Chic Chic Chico (1965)
Chico Hamilton

  1. Chic Chic Chico (Manny Albam)
  2. Corrida de Toros (Gabor Szabo)
  3. Tarantula (Gabor Szabo)
  4. What’s New (Bob Haggart/Johnny Burke)
  5. St. Paddy’s Day Parade (Chico Hamilton)
  6. Carol’s Walk [a.k.a. Sophisticated Thrilling] (Chico Hamilton)
  7. Swampy (Gabor Szabo)
  8. Fire Works (Gabor Szabo)

Charles Lloyd – flute (1)
Bill Green – flute, piccolo (2-8)
Jimmy Woods (1), Harold Land (2-8) – tenor sax
John Anderson – trumpet (2-8)
Lou Blackburn – trombone (2-8)
Henry Sigismonti – French horn (2-8)
Gabor Szabo – guitar
Albert Stinson – bass
Chico Hamilton – drums
Willie Bobo – Latin percussion (1)

Produced by Bob Thiele and Sid Feller

Recorded January 4, 1965 (2-8), in Hollywood, and March 15, 1965 (1), in New York City.

1 to 8 issued on LP in 1965 as Impulse A(S)-82

Note: “Carol’s Walk” is an adaptation of one of the more prominent themes – known elsewhere as “Sophisticated Thrilling” – from Hamilton’s score to Repulsion.

Charles Lloyd left the Chico Hamilton Quintet in 1964 to join the Cannonball Adderley group, moving Gabor Szabo forward as featured soloist and composer. The material is not always as compelling as it could be – or was. And Hamilton beefs up the band with five West Coast horn men; an effect that tamps down the original quintet’s punch.

Szabo’s playing throughout is, as usual, notable, but the material weakens the overall impression. Land, a strong and talented West Coast tenor player, was a logical addition to the Hamilton group; yet he seems misplaced as a foil for Szabo.

The guitarist’s four contributions to the Hamilton canon, his first since the definitive “Lady Gabor,” strive toward a compositional and arranged outline rather than the sketches Szabo would perfect later in his career. More significantly, all four titles seem reasonably indebted to the clever Monk-like simplicity of Charles Lloyd’s compositions.

“Corrida de Toros” (translates as ‘bullfight’) is, very much in the tradition of “Passin’ Thru,” a familiar Szabo/Lloyd theme. Szabo mixes his unique fingering techniques with a dramatic flair and pulls off the album’s strongest overall performance.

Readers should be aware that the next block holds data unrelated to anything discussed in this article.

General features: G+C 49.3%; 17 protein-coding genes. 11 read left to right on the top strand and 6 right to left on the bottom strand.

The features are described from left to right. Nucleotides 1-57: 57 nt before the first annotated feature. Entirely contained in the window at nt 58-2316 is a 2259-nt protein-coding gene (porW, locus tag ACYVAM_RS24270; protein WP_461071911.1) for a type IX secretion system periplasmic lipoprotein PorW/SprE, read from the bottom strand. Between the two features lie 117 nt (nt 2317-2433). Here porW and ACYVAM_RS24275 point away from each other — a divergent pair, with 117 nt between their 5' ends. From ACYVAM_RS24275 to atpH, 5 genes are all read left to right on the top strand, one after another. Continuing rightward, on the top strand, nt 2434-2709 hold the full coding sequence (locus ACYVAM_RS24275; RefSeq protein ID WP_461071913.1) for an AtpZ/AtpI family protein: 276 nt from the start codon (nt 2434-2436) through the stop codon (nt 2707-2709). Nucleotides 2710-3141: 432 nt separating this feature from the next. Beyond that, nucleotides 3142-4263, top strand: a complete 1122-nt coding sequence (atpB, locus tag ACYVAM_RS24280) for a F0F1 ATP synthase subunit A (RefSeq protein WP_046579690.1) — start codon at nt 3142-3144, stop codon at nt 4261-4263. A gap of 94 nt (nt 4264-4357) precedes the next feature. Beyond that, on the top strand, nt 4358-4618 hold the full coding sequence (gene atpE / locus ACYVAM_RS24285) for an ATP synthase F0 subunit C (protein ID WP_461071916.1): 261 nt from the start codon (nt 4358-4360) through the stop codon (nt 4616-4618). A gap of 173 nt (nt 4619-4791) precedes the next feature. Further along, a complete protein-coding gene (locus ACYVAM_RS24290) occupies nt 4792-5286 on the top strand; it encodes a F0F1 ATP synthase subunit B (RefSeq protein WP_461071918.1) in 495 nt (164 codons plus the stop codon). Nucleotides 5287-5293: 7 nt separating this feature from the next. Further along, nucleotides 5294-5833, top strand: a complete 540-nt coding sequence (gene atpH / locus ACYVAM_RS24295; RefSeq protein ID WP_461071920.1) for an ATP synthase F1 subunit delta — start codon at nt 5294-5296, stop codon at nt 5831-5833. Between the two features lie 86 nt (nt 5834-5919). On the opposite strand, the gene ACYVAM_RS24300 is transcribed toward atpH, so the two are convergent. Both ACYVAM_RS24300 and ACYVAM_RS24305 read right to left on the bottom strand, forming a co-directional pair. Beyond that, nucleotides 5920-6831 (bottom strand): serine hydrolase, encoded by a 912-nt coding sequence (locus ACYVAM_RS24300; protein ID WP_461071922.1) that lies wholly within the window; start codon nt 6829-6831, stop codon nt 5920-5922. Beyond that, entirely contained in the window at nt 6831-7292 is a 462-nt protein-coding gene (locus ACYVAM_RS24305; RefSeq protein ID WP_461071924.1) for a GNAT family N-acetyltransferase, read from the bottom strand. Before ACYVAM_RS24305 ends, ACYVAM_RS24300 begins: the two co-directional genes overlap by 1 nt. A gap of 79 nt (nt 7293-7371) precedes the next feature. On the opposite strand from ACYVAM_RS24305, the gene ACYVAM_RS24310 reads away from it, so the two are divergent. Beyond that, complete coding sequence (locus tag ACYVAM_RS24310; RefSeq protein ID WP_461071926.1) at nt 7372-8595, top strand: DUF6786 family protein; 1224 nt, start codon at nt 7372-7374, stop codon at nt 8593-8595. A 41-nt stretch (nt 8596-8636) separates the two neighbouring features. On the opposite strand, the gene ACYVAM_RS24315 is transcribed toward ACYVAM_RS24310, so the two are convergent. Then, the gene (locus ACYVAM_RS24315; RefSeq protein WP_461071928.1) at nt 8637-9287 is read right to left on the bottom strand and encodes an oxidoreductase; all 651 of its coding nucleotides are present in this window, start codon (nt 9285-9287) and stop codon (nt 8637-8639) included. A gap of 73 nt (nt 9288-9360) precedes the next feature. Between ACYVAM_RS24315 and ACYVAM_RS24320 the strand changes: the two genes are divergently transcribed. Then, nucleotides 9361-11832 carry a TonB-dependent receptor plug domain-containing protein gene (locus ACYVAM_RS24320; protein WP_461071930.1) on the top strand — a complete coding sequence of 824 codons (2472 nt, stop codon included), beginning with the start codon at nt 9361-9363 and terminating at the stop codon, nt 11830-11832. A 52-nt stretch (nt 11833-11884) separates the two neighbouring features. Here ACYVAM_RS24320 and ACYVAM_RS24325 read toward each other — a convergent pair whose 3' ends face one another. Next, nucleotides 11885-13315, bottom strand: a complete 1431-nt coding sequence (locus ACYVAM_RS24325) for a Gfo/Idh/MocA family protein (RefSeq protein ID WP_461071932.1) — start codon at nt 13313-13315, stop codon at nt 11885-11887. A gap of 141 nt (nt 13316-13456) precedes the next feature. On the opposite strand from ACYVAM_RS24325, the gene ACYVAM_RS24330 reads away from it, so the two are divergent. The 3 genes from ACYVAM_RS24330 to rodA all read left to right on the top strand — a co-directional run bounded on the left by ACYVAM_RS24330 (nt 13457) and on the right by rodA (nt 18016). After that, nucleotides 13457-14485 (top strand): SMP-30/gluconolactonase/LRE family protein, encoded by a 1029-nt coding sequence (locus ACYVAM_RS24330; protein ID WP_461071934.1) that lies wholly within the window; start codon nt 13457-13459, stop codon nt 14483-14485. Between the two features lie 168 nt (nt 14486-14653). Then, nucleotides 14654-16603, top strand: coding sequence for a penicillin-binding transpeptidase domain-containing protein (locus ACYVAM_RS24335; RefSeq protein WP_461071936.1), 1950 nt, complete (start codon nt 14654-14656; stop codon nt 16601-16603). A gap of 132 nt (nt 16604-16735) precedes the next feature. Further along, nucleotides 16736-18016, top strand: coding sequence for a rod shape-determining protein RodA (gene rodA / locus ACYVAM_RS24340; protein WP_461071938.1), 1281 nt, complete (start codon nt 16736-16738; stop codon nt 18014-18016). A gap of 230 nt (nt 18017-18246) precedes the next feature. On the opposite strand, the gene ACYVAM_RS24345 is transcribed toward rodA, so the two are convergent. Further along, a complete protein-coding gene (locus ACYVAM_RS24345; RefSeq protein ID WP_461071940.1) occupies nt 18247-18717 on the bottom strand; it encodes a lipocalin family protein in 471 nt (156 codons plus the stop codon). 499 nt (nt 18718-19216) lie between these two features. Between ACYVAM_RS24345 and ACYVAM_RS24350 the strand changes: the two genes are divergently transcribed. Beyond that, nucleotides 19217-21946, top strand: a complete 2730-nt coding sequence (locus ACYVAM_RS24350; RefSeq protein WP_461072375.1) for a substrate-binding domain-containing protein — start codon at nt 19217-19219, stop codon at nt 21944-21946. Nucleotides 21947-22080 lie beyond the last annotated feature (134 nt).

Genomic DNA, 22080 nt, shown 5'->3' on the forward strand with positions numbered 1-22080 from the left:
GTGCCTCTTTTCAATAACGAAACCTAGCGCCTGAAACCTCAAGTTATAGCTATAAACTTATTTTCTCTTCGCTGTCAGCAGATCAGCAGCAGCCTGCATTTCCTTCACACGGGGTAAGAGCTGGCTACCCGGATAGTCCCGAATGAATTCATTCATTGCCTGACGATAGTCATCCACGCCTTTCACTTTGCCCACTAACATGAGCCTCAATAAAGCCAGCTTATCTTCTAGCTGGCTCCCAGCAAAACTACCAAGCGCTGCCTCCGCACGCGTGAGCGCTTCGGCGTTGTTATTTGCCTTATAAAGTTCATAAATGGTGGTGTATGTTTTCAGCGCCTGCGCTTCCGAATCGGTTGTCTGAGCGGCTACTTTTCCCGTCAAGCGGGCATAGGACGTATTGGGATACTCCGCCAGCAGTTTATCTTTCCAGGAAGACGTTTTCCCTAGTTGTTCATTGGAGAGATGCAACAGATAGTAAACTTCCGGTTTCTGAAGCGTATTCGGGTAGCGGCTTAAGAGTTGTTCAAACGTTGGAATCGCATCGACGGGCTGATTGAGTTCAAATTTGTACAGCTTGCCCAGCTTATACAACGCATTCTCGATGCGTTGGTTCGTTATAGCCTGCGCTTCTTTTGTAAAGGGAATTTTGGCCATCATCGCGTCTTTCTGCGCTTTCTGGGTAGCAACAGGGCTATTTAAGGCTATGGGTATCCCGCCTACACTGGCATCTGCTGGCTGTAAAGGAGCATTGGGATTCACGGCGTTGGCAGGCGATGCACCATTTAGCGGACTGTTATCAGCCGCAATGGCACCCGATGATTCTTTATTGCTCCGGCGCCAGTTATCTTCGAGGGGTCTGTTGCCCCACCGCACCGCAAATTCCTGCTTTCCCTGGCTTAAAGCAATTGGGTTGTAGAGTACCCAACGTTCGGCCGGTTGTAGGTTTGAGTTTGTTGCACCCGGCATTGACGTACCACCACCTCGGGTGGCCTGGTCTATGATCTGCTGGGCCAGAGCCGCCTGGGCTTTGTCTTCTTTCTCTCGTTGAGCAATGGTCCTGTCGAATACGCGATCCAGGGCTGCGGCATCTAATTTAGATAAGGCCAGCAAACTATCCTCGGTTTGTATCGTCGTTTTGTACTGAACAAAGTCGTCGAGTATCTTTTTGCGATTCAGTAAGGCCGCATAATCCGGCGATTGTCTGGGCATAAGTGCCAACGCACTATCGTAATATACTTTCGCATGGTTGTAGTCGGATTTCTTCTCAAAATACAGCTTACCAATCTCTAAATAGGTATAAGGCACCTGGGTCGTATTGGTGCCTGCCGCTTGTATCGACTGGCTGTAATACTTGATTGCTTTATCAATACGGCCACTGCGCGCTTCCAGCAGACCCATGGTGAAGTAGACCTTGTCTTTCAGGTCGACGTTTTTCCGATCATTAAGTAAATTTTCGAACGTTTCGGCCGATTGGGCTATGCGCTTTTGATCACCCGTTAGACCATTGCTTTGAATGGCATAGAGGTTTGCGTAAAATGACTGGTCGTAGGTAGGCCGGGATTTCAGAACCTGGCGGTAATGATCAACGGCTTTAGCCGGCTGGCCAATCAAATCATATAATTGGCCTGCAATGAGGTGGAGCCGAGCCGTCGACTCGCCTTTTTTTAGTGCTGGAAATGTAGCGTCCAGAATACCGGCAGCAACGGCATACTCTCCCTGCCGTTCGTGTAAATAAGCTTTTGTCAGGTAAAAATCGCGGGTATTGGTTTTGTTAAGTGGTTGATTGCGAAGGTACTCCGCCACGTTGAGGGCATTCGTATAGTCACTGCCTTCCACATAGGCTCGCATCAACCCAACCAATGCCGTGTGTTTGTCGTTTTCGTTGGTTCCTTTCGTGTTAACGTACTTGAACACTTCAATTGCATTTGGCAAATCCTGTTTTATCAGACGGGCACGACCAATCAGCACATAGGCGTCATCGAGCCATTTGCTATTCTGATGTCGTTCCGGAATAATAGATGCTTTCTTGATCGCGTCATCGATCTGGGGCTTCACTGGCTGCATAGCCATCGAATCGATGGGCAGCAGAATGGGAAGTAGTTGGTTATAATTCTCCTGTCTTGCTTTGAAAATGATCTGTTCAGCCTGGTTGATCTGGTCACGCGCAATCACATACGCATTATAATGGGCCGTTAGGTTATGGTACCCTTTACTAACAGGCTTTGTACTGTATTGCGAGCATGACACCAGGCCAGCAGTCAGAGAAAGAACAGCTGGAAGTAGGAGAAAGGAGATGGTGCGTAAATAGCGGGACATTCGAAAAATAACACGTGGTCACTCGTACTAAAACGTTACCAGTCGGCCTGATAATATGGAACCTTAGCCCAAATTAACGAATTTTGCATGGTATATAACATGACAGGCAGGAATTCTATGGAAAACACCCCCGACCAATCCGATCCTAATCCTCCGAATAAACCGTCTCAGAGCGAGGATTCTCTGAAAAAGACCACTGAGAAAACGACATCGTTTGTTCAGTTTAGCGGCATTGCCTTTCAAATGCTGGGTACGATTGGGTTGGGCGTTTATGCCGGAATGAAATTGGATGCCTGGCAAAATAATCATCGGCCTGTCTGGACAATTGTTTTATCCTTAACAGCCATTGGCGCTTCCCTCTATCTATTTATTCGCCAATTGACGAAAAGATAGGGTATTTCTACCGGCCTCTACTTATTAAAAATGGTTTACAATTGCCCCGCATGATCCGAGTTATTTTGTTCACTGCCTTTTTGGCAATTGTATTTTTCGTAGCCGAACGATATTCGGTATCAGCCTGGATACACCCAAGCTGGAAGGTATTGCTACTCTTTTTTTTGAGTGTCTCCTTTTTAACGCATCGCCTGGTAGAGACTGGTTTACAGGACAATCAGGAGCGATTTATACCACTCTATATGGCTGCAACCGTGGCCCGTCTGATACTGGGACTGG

More carefully scripted is the unusually complicated barrage of “Tarantula.” This busy number loudly pronounces itself as an exercise rather than a performance; intending, apparently, to prove Szabo’s ability to “compose” a jazz piece.

“Tarantula” is appreciable most in the sense that it sets up Szabo’s lovely introductory performance of “What’s New.” The short, catchy “Swampy” is a two-part homage to Charles Lloyd and offers little room for improvisation.

“Fire Works” begins interestingly with a two-chord, minor-key blues pattern. Szabo’s single-note improvisation here, unusual and harmonically challenging, establishes a looser improvisational formula Hamilton would later exploit on the more Latin-oriented El Chico album. Half way through the song, though, the horns enter obtrusively and it all ends in a cluttered, thoughtless mess. Significantly, Jimmy Woods is not present on these recordings.

Chic Chic Chico‘s most notable moment surely comes on Hamilton’s “Carol’s Walk,” one of the more song-like pieces from the Hamilton soundtrack to Repulsion (1964) – known there as “Sophisticated Thrilling.”

Named for Catherine Deuneve’s character, Carol, as she strolls down a London street, seemingly in a world of her own, “Carol’s Walk” has a West Coast cool feeling that recalls Hamilton’s music of a decade before. The jazz sophistication is also perfectly at odds with the Swinging London Carol clearly does not know exists.